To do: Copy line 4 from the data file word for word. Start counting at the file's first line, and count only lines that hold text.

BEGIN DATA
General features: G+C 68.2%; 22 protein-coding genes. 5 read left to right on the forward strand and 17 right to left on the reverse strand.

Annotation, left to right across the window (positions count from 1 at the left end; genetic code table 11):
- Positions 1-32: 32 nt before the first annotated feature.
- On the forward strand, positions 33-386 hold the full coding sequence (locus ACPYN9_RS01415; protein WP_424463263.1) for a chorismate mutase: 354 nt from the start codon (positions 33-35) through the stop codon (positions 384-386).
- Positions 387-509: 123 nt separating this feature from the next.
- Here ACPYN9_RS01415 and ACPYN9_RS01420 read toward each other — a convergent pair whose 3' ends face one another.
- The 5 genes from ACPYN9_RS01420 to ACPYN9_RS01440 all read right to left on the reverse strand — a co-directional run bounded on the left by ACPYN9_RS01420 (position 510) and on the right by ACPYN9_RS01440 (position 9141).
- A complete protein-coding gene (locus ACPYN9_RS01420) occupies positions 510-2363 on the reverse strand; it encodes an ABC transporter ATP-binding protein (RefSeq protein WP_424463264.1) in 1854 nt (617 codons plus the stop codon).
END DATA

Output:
- On the forward strand, positions 33-386 hold the full coding sequence (locus ACPYN9_RS01415; protein WP_424463263.1) for a chorismate mutase: 354 nt from the start codon (positions 33-35) through the stop codon (positions 384-386).